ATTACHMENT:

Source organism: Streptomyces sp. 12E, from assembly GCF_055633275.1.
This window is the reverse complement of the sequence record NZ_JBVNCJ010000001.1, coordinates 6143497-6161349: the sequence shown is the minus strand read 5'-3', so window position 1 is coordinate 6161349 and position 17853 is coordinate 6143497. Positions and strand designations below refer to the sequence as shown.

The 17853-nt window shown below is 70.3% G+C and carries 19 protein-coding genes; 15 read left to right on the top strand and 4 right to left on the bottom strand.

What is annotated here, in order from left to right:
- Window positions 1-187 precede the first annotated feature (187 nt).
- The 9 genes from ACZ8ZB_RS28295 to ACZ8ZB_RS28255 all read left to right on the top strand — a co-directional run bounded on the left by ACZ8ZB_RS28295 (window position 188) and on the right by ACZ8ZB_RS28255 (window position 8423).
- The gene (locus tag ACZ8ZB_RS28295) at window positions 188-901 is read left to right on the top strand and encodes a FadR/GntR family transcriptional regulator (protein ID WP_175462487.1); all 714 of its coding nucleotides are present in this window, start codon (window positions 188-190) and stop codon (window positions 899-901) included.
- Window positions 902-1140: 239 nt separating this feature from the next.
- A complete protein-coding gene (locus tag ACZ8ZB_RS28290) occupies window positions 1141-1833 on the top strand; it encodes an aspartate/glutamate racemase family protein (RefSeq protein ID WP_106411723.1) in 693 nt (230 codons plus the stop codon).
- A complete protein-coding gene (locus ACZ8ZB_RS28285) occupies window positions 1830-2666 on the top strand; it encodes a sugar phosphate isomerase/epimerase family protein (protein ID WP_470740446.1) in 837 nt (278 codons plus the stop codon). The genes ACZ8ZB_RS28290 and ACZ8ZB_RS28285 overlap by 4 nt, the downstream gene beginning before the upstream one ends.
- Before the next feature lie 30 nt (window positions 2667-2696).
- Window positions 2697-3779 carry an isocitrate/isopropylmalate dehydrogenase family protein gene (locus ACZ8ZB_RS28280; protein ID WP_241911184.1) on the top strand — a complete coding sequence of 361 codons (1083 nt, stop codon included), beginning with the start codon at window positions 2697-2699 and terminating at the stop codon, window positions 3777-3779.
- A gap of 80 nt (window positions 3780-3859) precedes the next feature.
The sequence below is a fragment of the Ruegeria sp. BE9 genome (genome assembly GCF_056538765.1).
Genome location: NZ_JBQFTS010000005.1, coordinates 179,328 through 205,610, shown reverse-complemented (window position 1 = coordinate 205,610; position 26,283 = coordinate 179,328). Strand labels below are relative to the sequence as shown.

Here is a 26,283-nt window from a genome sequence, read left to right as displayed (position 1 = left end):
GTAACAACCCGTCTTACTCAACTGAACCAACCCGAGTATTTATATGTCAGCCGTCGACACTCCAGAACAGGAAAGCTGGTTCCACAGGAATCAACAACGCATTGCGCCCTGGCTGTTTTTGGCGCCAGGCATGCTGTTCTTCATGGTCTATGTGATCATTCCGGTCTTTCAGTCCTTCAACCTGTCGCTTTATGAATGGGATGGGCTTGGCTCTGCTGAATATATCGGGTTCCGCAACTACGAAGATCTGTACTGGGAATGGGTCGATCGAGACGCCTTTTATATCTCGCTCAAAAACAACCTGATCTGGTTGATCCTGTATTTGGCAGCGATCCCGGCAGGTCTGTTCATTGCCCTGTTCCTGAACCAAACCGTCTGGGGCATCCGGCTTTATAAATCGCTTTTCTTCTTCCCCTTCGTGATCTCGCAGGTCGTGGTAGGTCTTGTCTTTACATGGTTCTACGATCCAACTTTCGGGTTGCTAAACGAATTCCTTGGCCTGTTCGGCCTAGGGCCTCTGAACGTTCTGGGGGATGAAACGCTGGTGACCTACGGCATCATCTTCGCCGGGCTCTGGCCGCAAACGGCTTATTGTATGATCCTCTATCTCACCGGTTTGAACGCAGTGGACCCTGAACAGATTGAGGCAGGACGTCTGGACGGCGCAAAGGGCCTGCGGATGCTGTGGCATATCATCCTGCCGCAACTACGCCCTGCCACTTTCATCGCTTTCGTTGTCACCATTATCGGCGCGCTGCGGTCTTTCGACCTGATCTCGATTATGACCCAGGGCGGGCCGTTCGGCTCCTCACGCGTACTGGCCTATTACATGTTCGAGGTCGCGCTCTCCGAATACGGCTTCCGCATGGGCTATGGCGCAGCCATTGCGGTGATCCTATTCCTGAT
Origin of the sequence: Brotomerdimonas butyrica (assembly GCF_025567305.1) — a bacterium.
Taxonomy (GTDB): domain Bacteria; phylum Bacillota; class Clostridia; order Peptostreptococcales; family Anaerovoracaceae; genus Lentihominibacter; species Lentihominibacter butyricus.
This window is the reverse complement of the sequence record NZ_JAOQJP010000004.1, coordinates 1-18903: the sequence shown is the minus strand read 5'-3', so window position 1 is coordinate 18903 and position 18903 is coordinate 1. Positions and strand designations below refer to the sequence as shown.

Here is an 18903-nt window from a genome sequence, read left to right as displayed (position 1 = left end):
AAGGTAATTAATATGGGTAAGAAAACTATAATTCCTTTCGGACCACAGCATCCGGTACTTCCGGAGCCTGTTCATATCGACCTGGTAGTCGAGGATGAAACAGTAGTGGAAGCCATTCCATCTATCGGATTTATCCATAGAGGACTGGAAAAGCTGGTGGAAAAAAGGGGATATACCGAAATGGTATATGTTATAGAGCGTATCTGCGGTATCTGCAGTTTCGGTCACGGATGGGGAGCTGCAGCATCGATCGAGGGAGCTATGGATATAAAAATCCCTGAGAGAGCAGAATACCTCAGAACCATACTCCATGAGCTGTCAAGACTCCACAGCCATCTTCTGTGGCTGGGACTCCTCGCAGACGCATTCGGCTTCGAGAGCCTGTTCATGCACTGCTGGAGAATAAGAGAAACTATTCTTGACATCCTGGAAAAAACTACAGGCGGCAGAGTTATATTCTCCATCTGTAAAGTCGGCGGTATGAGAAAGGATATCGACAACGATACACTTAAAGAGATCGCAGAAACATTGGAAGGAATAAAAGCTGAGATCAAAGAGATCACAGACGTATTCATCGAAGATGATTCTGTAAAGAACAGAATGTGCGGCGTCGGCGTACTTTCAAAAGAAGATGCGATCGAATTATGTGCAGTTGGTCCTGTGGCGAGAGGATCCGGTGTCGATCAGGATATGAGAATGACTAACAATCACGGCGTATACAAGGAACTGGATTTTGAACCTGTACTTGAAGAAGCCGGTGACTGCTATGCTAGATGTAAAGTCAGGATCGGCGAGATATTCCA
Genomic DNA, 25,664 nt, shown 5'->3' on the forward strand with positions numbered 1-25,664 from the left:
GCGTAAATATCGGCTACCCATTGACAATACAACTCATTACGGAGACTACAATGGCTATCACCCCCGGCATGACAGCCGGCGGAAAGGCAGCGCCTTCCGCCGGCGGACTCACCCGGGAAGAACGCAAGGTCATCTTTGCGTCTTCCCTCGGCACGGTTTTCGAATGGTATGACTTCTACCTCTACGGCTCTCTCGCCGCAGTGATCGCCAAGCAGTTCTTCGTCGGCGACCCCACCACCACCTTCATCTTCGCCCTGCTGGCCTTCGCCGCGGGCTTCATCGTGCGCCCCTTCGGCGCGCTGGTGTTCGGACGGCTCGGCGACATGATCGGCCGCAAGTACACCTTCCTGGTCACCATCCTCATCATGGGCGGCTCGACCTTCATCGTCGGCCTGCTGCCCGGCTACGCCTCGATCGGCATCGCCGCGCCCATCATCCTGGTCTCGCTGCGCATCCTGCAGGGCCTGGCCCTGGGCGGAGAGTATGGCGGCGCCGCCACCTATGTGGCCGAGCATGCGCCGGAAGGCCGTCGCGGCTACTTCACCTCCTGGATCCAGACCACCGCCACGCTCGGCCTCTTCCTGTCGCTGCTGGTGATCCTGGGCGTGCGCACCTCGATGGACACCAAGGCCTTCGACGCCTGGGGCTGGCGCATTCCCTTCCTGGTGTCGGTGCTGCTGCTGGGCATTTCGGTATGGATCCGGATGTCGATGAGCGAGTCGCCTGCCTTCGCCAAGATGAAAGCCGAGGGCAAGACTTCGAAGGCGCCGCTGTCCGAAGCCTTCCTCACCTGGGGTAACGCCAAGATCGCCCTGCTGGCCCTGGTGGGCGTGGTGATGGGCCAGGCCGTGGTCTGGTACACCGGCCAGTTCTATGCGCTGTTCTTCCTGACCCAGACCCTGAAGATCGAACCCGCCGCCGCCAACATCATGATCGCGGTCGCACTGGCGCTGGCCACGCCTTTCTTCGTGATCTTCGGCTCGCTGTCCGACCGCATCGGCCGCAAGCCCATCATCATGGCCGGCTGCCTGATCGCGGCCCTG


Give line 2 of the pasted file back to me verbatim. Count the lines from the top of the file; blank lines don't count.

This window is the reverse complement of the sequence record NZ_JBVNCJ010000001.1, coordinates 6143497-6161349: the sequence shown is the minus strand read 5'-3', so window position 1 is coordinate 6161349 and position 17853 is coordinate 6143497. Positions and strand designations below refer to the sequence as shown.